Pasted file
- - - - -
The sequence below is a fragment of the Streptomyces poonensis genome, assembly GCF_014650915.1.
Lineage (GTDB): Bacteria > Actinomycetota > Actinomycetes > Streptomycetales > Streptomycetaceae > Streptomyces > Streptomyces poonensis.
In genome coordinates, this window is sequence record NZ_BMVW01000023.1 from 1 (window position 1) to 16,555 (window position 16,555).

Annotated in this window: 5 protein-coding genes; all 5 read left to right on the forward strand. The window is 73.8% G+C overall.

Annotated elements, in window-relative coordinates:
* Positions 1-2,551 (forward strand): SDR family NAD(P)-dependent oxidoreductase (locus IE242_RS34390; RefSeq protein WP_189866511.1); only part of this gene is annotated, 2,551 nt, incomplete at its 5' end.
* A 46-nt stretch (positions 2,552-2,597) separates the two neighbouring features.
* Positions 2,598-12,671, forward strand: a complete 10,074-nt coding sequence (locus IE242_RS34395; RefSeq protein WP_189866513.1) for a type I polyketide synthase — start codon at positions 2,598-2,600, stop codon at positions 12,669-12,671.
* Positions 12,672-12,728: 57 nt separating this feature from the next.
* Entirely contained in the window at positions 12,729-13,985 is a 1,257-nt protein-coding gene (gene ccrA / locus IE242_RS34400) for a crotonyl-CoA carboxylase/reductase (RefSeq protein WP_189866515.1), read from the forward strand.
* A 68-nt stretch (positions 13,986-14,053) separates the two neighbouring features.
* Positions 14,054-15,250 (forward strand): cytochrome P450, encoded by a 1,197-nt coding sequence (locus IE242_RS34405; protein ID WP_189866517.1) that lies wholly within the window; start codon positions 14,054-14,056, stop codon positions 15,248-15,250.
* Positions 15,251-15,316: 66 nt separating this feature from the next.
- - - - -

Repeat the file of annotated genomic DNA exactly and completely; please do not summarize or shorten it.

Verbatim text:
The sequence below is a fragment of the Streptomyces poonensis genome, assembly GCF_014650915.1.
Lineage (GTDB): Bacteria > Actinomycetota > Actinomycetes > Streptomycetales > Streptomycetaceae > Streptomyces > Streptomyces poonensis.
In genome coordinates, this window is sequence record NZ_BMVW01000023.1 from 1 (window position 1) to 16,555 (window position 16,555).

Annotated in this window: 5 protein-coding genes; all 5 read left to right on the forward strand. The window is 73.8% G+C overall.

Annotated elements, in window-relative coordinates:
* Positions 1-2,551 (forward strand): SDR family NAD(P)-dependent oxidoreductase (locus IE242_RS34390; RefSeq protein WP_189866511.1); only part of this gene is annotated, 2,551 nt, incomplete at its 5' end.
* A 46-nt stretch (positions 2,552-2,597) separates the two neighbouring features.
* Positions 2,598-12,671, forward strand: a complete 10,074-nt coding sequence (locus IE242_RS34395; RefSeq protein WP_189866513.1) for a type I polyketide synthase — start codon at positions 2,598-2,600, stop codon at positions 12,669-12,671.
* Positions 12,672-12,728: 57 nt separating this feature from the next.
* Entirely contained in the window at positions 12,729-13,985 is a 1,257-nt protein-coding gene (gene ccrA / locus IE242_RS34400) for a crotonyl-CoA carboxylase/reductase (RefSeq protein WP_189866515.1), read from the forward strand.
* A 68-nt stretch (positions 13,986-14,053) separates the two neighbouring features.
* Positions 14,054-15,250 (forward strand): cytochrome P450, encoded by a 1,197-nt coding sequence (locus IE242_RS34405; protein ID WP_189866517.1) that lies wholly within the window; start codon positions 14,054-14,056, stop codon positions 15,248-15,250.
* Positions 15,251-15,316: 66 nt separating this feature from the next.